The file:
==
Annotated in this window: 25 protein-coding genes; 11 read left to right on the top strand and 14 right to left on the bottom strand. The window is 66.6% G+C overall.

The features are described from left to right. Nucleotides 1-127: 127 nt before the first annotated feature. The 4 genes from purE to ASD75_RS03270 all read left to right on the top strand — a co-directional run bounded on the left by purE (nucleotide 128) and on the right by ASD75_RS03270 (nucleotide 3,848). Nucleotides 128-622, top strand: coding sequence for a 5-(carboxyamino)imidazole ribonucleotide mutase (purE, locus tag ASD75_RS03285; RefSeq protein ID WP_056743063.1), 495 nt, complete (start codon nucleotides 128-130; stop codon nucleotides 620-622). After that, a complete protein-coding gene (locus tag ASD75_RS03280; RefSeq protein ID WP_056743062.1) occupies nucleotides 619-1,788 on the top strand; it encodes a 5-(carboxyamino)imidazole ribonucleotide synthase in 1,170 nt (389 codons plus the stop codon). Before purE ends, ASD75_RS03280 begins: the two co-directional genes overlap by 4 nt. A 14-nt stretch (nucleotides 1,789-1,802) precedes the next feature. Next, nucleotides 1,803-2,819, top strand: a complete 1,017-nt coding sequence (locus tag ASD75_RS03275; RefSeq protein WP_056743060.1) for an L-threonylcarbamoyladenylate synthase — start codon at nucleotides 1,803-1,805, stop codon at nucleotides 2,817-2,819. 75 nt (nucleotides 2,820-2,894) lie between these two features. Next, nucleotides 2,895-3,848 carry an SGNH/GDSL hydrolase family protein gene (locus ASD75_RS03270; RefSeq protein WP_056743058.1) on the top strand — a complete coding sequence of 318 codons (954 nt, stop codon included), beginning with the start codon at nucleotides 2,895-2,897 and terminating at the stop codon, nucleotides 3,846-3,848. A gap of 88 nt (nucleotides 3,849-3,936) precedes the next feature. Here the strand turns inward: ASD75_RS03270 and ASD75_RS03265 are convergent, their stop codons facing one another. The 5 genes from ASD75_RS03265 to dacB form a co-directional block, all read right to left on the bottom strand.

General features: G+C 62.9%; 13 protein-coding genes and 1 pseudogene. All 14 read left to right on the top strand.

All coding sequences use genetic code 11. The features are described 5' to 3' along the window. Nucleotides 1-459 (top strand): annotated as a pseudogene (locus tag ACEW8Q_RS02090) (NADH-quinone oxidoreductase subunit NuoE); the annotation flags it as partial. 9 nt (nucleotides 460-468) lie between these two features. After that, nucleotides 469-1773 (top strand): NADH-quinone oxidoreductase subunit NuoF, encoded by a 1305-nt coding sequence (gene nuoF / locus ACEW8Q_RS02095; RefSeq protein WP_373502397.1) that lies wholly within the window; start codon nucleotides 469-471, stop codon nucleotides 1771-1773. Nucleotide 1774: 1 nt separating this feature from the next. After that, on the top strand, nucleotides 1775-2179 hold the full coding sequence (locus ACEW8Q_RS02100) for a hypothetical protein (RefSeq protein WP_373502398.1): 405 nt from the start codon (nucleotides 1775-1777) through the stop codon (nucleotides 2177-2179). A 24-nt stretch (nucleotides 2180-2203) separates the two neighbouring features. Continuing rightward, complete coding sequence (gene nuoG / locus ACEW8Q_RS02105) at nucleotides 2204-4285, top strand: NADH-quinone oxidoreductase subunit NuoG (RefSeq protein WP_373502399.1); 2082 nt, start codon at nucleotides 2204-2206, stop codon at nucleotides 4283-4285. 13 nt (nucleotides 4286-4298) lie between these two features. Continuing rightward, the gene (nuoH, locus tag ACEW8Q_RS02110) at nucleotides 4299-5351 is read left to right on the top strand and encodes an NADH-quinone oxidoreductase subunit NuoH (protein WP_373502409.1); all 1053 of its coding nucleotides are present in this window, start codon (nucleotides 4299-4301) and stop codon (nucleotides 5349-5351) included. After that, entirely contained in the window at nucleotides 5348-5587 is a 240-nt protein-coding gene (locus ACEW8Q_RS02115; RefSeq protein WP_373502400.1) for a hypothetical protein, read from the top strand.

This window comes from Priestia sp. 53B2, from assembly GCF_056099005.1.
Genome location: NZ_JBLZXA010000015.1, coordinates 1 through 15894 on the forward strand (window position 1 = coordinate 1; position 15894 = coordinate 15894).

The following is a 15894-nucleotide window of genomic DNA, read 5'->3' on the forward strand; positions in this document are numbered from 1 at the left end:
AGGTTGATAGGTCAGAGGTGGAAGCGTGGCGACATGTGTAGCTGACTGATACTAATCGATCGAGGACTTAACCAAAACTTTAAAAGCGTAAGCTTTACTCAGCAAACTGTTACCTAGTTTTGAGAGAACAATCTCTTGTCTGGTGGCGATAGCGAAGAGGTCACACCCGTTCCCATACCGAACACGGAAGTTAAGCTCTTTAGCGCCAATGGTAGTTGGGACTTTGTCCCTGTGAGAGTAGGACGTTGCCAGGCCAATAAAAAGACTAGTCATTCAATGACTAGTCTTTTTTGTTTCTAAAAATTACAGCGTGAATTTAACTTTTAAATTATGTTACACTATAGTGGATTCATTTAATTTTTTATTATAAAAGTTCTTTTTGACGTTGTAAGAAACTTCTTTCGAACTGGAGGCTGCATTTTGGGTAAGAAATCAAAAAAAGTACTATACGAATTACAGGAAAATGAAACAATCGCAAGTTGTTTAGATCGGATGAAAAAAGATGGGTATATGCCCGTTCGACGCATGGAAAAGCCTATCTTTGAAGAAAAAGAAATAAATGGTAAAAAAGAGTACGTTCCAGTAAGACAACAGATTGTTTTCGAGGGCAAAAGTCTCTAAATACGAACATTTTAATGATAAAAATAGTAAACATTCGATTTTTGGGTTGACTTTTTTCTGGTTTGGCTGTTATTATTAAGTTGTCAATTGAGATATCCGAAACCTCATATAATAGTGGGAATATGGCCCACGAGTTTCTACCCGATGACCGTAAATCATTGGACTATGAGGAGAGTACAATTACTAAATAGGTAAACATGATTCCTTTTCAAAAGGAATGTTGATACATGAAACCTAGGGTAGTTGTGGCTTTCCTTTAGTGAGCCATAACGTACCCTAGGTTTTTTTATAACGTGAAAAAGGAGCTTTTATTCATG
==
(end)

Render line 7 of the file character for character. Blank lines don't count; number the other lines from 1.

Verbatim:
The following is a 15894-nucleotide window of genomic DNA, read 5'->3' on the forward strand; positions in this document are numbered from 1 at the left end: